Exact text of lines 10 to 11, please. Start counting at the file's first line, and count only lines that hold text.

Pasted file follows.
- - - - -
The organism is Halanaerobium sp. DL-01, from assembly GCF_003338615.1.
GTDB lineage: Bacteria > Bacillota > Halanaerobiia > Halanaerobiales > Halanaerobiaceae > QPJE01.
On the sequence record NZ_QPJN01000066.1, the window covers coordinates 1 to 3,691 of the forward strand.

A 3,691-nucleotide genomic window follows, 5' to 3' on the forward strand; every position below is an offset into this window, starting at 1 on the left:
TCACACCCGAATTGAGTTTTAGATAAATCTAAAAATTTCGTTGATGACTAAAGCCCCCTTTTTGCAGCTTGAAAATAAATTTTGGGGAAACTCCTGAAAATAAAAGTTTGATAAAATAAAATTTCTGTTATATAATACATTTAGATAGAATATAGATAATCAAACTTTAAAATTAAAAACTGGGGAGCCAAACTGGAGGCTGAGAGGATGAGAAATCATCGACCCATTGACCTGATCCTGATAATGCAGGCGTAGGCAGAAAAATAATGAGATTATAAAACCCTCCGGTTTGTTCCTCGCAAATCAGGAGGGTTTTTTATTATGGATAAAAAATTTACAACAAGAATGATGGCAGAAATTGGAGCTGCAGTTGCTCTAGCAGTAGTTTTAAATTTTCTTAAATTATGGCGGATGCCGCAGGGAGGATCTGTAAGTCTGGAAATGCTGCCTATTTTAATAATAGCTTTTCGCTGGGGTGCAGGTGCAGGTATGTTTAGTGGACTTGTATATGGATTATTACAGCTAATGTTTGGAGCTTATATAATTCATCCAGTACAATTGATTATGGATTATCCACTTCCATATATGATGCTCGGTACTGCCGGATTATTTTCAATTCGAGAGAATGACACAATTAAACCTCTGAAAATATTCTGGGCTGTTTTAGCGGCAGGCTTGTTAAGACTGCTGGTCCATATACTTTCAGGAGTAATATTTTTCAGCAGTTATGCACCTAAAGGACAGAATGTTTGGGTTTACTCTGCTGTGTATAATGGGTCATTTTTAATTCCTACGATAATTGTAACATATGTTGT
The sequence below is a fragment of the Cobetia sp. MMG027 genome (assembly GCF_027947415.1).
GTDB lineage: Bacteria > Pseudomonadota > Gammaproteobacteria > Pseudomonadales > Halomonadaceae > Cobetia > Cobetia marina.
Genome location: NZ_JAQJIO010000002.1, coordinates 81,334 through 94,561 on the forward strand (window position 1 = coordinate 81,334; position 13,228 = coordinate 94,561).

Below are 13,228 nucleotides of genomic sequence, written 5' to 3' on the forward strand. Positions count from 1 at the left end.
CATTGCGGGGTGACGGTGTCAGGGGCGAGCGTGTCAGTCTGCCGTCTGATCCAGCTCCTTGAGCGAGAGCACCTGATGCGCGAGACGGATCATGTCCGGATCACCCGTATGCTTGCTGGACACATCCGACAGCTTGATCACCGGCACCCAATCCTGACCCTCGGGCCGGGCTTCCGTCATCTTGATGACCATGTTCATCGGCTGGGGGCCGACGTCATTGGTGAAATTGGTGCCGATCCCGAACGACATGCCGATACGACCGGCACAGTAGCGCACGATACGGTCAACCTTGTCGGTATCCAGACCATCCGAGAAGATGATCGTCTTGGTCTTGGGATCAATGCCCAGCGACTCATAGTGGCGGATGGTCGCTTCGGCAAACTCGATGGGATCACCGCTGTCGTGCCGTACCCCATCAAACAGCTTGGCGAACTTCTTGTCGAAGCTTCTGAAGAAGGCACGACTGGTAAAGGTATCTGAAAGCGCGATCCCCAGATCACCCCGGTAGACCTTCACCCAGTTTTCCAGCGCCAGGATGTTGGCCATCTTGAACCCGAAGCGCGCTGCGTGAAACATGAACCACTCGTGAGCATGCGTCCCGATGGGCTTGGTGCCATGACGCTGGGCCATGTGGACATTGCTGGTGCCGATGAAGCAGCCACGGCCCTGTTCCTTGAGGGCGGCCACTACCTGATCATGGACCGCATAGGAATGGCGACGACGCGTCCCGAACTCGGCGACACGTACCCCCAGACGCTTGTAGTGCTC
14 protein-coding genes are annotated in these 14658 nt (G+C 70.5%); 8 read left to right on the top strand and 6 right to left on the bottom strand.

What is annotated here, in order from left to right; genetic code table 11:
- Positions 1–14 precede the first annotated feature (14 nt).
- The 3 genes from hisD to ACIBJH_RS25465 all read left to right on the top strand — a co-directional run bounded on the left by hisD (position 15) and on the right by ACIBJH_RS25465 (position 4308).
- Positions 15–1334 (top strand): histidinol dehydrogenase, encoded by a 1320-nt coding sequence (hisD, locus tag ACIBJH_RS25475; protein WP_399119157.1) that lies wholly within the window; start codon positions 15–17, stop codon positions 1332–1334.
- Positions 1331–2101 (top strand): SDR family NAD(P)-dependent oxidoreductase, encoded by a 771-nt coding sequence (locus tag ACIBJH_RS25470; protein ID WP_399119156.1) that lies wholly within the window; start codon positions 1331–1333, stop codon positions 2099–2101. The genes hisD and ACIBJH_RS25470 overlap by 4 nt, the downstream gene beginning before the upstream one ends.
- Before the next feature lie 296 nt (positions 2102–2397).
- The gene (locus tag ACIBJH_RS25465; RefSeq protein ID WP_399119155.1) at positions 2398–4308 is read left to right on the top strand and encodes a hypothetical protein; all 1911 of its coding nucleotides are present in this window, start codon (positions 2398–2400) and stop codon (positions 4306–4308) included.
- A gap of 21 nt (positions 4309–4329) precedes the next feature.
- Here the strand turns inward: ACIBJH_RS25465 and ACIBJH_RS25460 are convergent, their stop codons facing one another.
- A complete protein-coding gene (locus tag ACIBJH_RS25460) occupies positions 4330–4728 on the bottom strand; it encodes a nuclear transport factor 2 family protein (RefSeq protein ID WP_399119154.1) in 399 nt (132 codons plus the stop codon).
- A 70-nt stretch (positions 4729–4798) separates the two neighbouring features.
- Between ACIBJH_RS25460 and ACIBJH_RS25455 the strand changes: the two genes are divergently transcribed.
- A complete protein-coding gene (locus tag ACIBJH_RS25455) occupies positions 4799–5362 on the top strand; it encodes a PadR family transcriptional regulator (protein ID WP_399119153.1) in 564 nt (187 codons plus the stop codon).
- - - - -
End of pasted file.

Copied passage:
CATTGCGGGGTGACGGTGTCAGGGGCGAGCGTGTCAGTCTGCCGTCTGATCCAGCTCCTTGAGCGAGAGCACCTGATGCGCGAGACGGATCATGTCCGGATCACCCGTATGCTTGCTGGACACATCCGACAGCTTGATCACCGGCACCCAATCCTGACCCTCGGGCCGGGCTTCCGTCATCTTGATGACCATGTTCATCGGCTGGGGGCCGACGTCATTGGTGAAATTGGTGCCGATCCCGAACGACATGCCGATACGACCGGCACAGTAGCGCACGATACGGTCAACCTTGTCGGTATCCAGACCATCCGAGAAGATGATCGTCTTGGTCTTGGGATCAATGCCCAGCGACTCATAGTGGCGGATGGTCGCTTCGGCAAACTCGATGGGATCACCGCTGTCGTGCCGTACCCCATCAAACAGCTTGGCGAACTTCTTGTCGAAGCTTCTGAAGAAGGCACGACTGGTAAAGGTATCTGAAAGCGCGATCCCCAGATCACCCCGGTAGACCTTCACCCAGTTTTCCAGCGCCAGGATGTTGGCCATCTTGAACCCGAAGCGCGCTGCGTGAAACATGAACCACTCGTGAGCATGCGTCCCGATGGGCTTGGTGCCATGACGCTGGGCCATGTGGACATTGCTGGTGCCGATGAAGCAGCCACGGCCCTGTTCCTTGAGGGCGGCCACTACCTGATCATGGACCGCATAGGAATGGCGACGACGCGTCCCGAACTCGGCGACACGTACCCCCAGACGCTTGTAGTGCTC
14 protein-coding genes are annotated in these 14658 nt (G+C 70.5%); 8 read left to right on the top strand and 6 right to left on the bottom strand.